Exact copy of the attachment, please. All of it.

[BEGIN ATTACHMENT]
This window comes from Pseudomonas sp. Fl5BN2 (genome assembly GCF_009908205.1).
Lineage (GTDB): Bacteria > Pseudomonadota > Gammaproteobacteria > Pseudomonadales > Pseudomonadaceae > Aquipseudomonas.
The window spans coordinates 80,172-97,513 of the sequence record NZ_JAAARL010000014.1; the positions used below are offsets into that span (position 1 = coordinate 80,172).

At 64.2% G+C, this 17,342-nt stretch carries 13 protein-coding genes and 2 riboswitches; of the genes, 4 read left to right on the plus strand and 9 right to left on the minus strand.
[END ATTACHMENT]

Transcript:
This window comes from Pseudomonas sp. Fl5BN2 (genome assembly GCF_009908205.1).
Lineage (GTDB): Bacteria > Pseudomonadota > Gammaproteobacteria > Pseudomonadales > Pseudomonadaceae > Aquipseudomonas.
The window spans coordinates 80,172-97,513 of the sequence record NZ_JAAARL010000014.1; the positions used below are offsets into that span (position 1 = coordinate 80,172).

At 64.2% G+C, this 17,342-nt stretch carries 13 protein-coding genes and 2 riboswitches; of the genes, 4 read left to right on the plus strand and 9 right to left on the minus strand.